|Paizo Pathfinder® Paizo Games|
|About Paizo Messageboards News Paizo Blog Help/FAQ|
Have you heard the good word of Kirthfinder?
I haven't mentioned any particular products as I didn't want to come across as disrespectful against anyone, especially not Kirth. I'm not in the knowing about any numbers (especially as Kirthfinder is basically free), but to be honest, I don't think that it would take a big share from Pathfinder sales either, if sold.
And not to be misunderstood: That doesn't say anything about the quality of Kirthfinder. It's like with the Spheres of Power which I like very much; but that doesn't make their sales numbers suddenly explode. Unlike PFRPG, which basically went through the roof when first published.
But that had also to do with the fact, that they didn't tackle problems like C/MD for sake of backwards compatibility. They tried a lot of innovative things during the playtest, but a lot of those didn't make it into the final version because reception by the playtesters didn't seem romising enpugh.
As far as 5E is concerned, that doesn't count for my argument as it is something else then Pathfinder without CM/D. Same goes for 4E, which also balanced things alot better than 3E or Pathfinder do. Problem for both is that they mainly solve problems I never had while adding things I like much less then the actual state of C/MD.
edit: does Kirthfinder alleviates CM/D by upping martial classes or by nerfing the casters? I guess the first, but maybe I'm wrong?
Though there's still something I'm wondering about: After all these years of 3.0/3.5/PF, I dunno how many discussions about C/MD and as many tries to make fun of those people who don't buy the arguments, there's still noone out there trying to solve this assumed problem and having any form of relevant success with it. I'm guessing that's because of one sentence in this bingo stylesheet actually being true:
Fine, it exists, but it doesn't matter. At least not enough, that so many customers leave the system for that reason that Paizo would be forced to do something about it.
Milo v3 wrote:
Yeah, simply removing them would be one option, though I think that any D&D-derived game needs classes called wizard or cleric. And as far as the martials' suck factor is concerned... I like my martials generally quite fine as they are, so we'll have to agree to disagree on that front.
Doesn't matter though because the one thing they probably will never do is weaken magic users significantly.
Kirth Gersen wrote:
For people who like to play with softball challenges, sure, you can use a mixed team fine. Some people sometimes like to push the limits and see how difficult a challenge they can possibly handle. Those people are not wrong for doing so; just different from you. And their experience limns the disparity sharply and unmistakably.
Though for people who prefer mixed teams combined with a non-optimizer playstyle, those challenges may not be softball challenges at all. It may create another athmosphere and another narrative. For example, I simply don't want to partake in games where you can curb-stomp the challenges as presented by the official adventures unmodified. I wouldn't mind them being generally harder to play through successfully but I also don't want to have to modify every single encounter just because the general power level of an average group of adventurers is much higher than what the designers seem to assume for their modules.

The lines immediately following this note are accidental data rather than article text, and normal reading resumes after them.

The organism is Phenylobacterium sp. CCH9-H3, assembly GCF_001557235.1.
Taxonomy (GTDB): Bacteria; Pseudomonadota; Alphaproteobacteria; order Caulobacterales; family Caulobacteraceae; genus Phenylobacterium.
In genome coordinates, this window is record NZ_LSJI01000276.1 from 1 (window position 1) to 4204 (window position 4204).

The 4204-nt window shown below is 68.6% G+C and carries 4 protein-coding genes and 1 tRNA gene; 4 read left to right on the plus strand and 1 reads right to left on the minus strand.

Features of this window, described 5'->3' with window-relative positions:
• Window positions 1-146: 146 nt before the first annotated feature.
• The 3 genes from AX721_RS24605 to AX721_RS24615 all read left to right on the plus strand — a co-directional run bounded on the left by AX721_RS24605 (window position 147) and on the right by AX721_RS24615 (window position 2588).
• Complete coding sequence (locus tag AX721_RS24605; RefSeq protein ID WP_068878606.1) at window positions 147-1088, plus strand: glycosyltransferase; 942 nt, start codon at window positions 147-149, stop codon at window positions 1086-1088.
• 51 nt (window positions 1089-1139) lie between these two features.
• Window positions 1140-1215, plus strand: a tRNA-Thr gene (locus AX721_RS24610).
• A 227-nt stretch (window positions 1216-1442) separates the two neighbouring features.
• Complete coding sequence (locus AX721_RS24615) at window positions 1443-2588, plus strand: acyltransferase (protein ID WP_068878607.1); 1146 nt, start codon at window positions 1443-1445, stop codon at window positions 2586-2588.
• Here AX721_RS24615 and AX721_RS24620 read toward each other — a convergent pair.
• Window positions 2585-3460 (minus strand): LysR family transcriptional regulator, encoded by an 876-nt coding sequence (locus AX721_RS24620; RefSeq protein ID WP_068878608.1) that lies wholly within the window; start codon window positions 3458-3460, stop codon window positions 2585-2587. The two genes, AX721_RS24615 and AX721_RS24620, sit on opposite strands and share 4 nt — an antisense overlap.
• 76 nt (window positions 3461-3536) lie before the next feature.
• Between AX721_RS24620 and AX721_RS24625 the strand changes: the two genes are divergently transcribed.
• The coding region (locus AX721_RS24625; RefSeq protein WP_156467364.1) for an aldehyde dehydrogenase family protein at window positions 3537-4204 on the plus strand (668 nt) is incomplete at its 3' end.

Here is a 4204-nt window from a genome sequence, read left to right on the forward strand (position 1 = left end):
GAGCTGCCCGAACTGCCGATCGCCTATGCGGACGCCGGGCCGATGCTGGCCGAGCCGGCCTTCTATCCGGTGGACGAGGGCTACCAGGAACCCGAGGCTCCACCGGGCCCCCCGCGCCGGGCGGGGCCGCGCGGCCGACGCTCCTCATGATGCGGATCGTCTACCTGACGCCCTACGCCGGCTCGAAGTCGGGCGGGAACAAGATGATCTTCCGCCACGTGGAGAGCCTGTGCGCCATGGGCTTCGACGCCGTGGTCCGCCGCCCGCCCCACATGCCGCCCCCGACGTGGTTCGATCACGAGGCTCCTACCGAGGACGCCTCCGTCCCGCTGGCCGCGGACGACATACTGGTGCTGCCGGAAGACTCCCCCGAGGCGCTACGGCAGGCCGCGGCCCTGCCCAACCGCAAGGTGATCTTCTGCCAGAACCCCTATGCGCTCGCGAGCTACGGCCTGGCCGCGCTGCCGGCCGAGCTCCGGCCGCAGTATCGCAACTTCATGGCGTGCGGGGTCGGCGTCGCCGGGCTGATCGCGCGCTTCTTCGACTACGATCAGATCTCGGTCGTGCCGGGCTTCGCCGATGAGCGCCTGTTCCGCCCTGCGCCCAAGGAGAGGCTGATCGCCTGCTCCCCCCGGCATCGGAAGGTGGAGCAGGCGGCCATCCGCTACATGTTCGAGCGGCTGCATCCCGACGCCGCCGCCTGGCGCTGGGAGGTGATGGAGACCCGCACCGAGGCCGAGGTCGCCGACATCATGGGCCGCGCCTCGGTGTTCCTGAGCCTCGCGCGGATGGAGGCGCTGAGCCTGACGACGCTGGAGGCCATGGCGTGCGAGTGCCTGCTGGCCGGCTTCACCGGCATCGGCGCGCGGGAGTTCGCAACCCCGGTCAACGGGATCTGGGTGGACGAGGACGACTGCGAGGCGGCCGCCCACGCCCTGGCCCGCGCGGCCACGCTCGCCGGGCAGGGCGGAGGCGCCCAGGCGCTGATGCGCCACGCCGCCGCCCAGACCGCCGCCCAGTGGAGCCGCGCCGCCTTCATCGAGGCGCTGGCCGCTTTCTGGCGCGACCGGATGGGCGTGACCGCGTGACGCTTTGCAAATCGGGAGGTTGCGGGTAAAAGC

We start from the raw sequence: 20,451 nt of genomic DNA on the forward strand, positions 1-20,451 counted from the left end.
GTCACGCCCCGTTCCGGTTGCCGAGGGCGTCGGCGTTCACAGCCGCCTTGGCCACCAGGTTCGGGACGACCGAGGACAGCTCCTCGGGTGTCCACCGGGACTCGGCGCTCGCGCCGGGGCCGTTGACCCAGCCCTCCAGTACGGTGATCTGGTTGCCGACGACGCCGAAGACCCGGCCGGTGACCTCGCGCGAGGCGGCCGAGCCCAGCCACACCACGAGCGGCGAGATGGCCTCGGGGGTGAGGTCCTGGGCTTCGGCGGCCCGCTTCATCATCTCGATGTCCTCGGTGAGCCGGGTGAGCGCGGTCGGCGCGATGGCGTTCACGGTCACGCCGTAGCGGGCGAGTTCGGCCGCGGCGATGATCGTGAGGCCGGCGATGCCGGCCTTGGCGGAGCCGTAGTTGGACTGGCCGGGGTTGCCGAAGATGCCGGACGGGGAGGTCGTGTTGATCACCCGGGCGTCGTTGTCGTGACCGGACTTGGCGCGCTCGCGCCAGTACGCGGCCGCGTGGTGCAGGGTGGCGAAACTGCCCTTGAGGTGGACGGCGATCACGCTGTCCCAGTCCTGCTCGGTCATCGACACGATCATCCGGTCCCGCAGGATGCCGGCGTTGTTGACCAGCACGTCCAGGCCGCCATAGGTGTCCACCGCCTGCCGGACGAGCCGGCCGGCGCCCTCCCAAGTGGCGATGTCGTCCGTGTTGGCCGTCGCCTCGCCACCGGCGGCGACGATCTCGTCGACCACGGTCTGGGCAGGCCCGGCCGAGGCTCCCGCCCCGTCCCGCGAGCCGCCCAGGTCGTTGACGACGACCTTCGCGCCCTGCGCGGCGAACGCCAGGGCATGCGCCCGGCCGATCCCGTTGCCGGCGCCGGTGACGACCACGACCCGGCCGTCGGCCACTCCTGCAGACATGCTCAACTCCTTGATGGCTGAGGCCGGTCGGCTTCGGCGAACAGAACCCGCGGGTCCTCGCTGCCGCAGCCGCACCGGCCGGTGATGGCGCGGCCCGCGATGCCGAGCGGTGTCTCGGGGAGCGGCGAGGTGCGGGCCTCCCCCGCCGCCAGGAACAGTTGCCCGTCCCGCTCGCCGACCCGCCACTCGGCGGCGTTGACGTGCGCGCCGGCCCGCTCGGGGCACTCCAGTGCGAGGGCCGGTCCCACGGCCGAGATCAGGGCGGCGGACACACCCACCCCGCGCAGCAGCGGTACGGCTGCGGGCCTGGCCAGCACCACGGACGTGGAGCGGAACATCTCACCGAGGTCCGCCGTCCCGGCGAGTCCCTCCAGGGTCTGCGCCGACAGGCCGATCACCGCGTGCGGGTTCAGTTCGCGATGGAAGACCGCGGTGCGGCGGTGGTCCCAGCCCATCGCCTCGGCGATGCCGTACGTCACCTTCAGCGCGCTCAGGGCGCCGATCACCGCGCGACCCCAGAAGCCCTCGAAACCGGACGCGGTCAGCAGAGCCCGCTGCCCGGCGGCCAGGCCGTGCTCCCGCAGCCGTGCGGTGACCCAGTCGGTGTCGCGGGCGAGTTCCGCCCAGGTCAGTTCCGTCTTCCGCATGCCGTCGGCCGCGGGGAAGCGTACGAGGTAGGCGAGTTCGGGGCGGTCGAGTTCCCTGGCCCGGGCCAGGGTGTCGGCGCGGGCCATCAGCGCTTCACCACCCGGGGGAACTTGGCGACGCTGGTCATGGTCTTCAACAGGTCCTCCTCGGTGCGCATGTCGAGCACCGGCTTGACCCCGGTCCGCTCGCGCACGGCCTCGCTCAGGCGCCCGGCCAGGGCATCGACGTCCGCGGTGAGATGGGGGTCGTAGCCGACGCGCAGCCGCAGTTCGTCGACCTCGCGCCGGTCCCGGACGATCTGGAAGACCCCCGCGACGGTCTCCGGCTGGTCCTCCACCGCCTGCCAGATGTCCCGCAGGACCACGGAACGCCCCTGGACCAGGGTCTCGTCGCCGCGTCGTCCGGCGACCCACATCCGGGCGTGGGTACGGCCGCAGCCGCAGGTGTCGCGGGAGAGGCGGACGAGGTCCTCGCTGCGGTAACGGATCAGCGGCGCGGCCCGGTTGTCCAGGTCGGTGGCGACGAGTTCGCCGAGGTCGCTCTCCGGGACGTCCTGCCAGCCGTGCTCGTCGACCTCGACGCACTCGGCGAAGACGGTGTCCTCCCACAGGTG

And I guess that's my main problem with all those C/MD discussions. That most often it's combined with suggestions how to make the martial classes better instead of heavily nerfing the caster classes (what I'd actually prefer).
I also happen to think that a bit of disparity should stay in the game no matter what. That doesn't mean that it must be as pronounced as it is today.
Milo v3 wrote:
To an extent "You can convert any RPG to any other". But, that doesn't mean such a conversion will work.
I'm talking about using Pathfinder adventures in other rpg systems, though. And as you said yourself, you can do this from scratch. I'm the first to admit that it is much more work to do this for 4E or 5E than it would be for 3.5 (depending on how lazy you are, you don't need to change anything for 3.5). But no matter what, if done right, such a conversion WILL work. And the adventure will still be the same.
If you want to do this work or if you have the time to do so, is another question. But given that a new edition of PFRPG most probably won't try to reinvent the wheel 4E-style, to say that this would invalidate all the old APs is as wrong as to say the same about PFRPG and the 3.5 APs. And would still be wrong even if PF 2.0 would take a step away from the backwards compatibility dogma.
Milo v3 wrote:
But, that does not alter the fact that there are flaws in many arguments.